Susan B Anthony Research Paper

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Susan B. Anthony Susan Brownell Anthony, more commonly referred to as Susan B. Anthony, was an activist her entire life. Born February 15, 1820, Anthony was raised in an environment where Quaker ideals and activist traditions would influence her strong sense of justice and moral zeal. After her family moved from Massachusetts to Rochester, New York, the Anthony family became very involved in the antislavery movement. Many meeting were held at their farm almost every Sunday. Other antislavery Quakers and freedmen like Fredrick Douglass would join their meetings (United States). One important Quaker belief was the idea men and women are equal before God. Therefore, Anthony would see her Aunt preach alongside men. Furthermore, she was taught…show more content…
Anthony had a significant impact on society. Her activist work shocked the nation and those of that time period. However, her work began with her teaching position at Canajoharie Academy in 1846. There she would join the Daughters of Temperance. Susan was 26 at the time. Soon she became aware of the fact men earned more than women teachers. Therefore in the 1853 convention for state teachers, “… Anthony called for women to be admitted to the professions and for better pay for women teachers” ("Susan B. Anthony House"). Furthermore, she asked for women to be able to assume committee positions as well as allowing women to have a voice at the convention. Attempting to instate coeducation by claiming there was no difference in the minds of males or females, Anthony would speak at a state teachers’ conference in N.Y and Massachusetts in 1859. Eventually, in the 1890s Anthony served on the board of trustees of Rochester’s State Industrial School; she pledged $50,000 to ensure admittance of women to this school. “In a last-minuet effort to meet the deadline she put up the cash value of her life insurance policy” ("Susan B. Anthony House"). Forcing the university to make good on its promise, the money allowed women to be admitted into this school in the…show more content…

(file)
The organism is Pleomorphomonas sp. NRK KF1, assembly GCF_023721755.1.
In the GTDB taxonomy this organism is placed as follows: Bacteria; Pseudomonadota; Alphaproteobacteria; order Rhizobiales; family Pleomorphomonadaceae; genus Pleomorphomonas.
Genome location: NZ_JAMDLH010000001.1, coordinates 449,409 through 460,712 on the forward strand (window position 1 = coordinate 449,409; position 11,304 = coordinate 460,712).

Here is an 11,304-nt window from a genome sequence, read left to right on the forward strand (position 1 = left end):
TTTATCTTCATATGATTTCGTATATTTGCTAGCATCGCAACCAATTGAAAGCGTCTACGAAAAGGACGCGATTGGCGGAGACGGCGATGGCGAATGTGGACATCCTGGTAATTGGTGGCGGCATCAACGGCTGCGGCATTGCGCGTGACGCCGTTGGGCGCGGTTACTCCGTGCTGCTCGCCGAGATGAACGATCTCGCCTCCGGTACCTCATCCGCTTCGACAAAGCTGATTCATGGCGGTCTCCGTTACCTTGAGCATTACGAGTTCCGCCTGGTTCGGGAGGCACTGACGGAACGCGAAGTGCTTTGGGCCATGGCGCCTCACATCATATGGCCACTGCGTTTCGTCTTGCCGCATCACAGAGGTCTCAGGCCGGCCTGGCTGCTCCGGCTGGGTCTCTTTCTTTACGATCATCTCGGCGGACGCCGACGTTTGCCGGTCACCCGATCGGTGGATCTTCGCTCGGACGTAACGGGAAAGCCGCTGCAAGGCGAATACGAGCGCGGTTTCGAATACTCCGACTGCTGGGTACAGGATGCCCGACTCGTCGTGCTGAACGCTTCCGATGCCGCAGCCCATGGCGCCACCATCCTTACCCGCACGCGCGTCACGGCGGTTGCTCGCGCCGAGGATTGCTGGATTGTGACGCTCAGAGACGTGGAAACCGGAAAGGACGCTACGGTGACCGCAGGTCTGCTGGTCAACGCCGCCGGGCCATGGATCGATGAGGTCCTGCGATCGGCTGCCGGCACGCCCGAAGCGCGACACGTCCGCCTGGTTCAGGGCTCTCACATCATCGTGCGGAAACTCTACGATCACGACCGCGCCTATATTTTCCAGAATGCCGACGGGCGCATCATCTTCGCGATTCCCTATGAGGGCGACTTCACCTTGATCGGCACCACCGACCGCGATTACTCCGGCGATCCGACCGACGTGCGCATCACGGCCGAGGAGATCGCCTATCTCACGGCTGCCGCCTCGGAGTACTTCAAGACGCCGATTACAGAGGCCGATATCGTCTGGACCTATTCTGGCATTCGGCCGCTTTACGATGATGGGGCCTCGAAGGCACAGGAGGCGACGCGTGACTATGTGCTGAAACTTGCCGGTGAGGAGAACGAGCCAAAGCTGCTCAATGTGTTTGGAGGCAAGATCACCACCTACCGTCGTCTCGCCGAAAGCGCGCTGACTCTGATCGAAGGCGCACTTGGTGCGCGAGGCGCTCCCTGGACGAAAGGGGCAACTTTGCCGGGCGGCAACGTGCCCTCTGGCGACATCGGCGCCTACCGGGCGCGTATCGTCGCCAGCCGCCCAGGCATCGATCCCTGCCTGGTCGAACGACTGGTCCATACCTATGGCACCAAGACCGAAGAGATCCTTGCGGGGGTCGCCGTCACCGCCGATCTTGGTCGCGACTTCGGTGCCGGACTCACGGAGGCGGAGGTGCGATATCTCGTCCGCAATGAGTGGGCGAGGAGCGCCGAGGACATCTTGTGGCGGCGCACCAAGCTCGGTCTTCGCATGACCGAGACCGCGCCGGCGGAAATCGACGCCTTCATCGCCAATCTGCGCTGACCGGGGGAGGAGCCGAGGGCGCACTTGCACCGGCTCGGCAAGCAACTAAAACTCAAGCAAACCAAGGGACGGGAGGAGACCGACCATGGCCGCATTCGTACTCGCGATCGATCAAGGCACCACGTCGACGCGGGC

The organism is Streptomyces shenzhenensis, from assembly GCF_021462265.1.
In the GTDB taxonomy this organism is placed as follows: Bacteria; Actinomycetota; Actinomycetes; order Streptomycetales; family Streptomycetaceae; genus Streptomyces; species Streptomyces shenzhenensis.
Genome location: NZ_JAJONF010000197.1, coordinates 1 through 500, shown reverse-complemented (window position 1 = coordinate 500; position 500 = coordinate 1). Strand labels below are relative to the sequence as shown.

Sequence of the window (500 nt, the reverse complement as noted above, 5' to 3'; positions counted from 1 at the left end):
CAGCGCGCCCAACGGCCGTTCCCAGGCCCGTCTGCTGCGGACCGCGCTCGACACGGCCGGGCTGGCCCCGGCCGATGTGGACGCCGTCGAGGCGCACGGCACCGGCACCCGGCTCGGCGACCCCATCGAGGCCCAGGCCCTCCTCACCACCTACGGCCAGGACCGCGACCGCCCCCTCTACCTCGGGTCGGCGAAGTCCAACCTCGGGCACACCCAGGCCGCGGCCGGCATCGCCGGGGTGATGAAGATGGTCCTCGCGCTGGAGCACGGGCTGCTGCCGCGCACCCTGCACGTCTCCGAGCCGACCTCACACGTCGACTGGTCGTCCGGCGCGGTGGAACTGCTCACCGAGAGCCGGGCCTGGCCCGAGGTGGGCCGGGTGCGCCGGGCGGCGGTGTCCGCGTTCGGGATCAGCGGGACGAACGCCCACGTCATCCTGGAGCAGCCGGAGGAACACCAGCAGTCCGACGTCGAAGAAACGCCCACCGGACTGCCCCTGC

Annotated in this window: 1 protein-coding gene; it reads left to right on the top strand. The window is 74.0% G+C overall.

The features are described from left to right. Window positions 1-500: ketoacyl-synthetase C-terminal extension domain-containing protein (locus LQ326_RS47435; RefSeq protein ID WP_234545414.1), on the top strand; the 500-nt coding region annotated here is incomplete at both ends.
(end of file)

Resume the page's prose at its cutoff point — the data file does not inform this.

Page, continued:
Anthony made a huge impact at the time. She advocated dress reform and cut her hair and wore a bloomer costume for a year. However, the ridicule convinced her the radical dress she wore lessened the other causes she supported. In 1920 the Nineteenth Amendment, also known as the Susan B. Anthony Amendment, was passed; all adult women were now allowed to vote. In fact, in 1979, Susan B. Anthony’s image was chosen for the new dollar coin. She was the first women to be depicted on US currency. However, the coin never became popular and in 1999 Anthony’s image was replaced by Sacagawea (Lewis). Works Cited Lewis, Jone Johnson. "Susan B. Anthony - Biography, Quotes, Images, More." N.p., n.d. Web. 04 Jan. 2015. Linder, Doug. "The Trial of Susan B. Anthony." The Trial of Susan B. Anthony. N.p., 2001. Web. 04 Jan. 2015. “Susan B. Anthony - The Quaker Belief." Bio. A&E Networks Television, 2015. Web. 10 Jan. 2015. “Susan B. Anthony House." :: Her Story. N.p., n.d. Web. 03 Jan. 2015. “The Revolution 1868-1872." Accessible Archives Inc. N.p., n.d. Web. 02 Jan.

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